Whether you’ve been enjoying this cake for years or just discovered it like me - oh my goodness it is so dang good! Yes, I’ve made my share of meringue and layer cakes, but I am not kidding when I say that this cake truly is unbeatable and unique.
First, I’d hardly call the layers “cake” in the traditional butter, eggs, sugar, and flour kind of way. And that’s okay! I love the addition of toasted cashews to the meringue layers. They’re chewy! They’re crunchy! They’re delightful! (they’re also gluten free!)
French buttercream is heaven on a spoon. Made with egg yolks and loads of butter, it is luxurious and decadent with a custard-like, vanilla flavor. After whipping, it is still somehow light and silky. Vanilla bean paste is definitely welcomed here as is a heavy pinch of salt.
Altogether, this cake is one that I could not stop eating. You know how I love to play with unique flavors (see this Mango Matcha Cake or Lychee Rose Raspberry), but the vanilla, salt, and cashews were more than enough to keep me coming back for more, cutting the thinnest slices and picking off crunchy bits every time I passed through the kitchen. It’s not a cake I’d make every week, but it’s definitely worth repeating for a special event or holiday.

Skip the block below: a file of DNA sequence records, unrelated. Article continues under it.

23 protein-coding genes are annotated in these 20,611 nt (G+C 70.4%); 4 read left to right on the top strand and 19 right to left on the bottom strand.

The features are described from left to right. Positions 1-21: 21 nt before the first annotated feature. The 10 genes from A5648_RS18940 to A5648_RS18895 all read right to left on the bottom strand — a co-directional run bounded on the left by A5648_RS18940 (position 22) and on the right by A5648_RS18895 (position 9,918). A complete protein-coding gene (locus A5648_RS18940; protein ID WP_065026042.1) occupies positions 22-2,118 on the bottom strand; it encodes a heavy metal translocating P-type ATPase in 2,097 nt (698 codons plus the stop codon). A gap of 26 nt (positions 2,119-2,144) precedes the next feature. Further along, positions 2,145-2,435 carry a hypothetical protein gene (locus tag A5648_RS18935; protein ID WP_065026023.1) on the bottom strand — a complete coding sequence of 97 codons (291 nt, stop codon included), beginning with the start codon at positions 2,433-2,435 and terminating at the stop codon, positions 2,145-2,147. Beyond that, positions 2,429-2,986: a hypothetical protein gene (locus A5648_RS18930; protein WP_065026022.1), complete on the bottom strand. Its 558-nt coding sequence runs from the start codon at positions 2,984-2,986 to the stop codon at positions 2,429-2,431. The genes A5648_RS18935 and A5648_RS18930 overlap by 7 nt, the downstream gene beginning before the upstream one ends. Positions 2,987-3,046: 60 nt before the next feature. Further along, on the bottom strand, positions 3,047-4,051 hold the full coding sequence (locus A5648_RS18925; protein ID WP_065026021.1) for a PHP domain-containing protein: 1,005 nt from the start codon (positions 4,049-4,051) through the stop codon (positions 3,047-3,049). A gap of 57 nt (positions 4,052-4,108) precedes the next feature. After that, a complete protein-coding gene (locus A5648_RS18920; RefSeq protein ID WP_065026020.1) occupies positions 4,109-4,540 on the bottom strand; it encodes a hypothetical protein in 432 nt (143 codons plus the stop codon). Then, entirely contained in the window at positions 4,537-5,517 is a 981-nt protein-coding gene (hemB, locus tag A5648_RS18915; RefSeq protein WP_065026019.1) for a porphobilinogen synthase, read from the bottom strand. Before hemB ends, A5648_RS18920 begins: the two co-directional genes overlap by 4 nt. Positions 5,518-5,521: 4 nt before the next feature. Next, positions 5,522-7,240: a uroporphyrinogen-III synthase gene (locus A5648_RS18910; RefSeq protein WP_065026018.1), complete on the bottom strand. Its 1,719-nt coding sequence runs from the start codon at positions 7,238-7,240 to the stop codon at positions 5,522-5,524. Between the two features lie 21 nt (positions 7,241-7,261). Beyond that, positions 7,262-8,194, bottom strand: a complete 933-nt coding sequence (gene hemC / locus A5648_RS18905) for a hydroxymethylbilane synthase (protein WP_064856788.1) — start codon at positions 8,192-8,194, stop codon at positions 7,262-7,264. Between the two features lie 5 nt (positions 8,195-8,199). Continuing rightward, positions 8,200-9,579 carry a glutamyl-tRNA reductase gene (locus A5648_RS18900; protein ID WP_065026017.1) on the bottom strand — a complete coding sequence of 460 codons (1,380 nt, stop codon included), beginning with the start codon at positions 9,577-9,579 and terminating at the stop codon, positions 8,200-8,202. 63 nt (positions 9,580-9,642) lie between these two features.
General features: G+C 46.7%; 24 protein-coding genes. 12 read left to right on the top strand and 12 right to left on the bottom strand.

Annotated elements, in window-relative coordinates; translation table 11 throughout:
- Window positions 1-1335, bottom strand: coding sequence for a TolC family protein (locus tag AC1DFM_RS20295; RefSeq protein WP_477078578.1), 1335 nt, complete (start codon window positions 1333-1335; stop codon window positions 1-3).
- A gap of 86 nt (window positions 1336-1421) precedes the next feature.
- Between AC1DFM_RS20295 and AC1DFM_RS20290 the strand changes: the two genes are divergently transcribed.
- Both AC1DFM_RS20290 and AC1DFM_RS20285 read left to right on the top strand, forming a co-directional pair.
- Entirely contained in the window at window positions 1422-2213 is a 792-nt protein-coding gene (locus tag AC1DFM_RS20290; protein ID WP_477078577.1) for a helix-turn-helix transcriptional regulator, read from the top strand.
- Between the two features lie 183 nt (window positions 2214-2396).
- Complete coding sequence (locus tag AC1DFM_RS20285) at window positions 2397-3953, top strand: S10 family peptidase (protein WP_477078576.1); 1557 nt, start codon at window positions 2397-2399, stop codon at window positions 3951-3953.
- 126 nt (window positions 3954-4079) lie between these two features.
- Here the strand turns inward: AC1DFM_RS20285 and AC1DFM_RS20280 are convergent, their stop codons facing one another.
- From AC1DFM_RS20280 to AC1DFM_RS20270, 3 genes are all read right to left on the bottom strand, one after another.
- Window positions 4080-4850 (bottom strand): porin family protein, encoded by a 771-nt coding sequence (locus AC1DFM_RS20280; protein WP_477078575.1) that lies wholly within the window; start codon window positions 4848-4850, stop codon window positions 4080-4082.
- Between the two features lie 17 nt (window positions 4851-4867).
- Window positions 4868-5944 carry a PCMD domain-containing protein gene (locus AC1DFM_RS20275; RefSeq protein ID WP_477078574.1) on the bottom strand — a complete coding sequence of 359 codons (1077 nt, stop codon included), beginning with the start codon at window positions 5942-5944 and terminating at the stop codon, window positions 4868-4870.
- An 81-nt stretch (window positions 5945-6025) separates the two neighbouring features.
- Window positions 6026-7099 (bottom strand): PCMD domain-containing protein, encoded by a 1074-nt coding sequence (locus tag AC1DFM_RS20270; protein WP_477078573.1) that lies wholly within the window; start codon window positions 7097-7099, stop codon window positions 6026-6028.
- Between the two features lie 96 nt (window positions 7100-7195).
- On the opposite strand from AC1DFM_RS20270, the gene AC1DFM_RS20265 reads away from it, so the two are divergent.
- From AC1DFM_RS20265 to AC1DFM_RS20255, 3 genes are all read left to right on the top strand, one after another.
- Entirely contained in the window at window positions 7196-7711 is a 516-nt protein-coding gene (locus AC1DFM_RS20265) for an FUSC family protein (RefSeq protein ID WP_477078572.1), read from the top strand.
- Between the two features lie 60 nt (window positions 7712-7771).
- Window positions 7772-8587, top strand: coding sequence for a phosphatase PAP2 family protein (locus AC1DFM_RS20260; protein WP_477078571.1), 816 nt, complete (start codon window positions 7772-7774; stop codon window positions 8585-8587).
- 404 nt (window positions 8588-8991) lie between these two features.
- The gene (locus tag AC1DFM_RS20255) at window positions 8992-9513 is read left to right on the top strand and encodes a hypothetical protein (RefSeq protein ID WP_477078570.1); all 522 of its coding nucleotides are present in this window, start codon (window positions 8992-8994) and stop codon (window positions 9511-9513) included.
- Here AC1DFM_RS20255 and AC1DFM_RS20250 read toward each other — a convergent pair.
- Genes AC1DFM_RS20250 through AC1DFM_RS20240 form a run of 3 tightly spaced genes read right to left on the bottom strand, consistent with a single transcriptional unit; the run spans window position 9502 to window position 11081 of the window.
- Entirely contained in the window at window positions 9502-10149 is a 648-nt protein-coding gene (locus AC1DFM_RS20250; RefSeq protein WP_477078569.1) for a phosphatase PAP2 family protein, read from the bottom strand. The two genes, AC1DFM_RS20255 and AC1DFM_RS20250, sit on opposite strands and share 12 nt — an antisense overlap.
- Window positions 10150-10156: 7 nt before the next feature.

Variations of Sans Rival Cake
Pistachio Sans Rival - swap pistachios for the cashews for a stunning green variation.
Silvanas - these meringue pastries are like mini sandwich cookie versions of a Sans Rival Cake rolled in graham cracker crumbs.
If you and/or your family make Sans Rival Cake, please let me know in the comments below!
500g (about 4 ⅓ cups) cashews, divided
8 large egg whites
1 ½ cups (300g) granulated sugar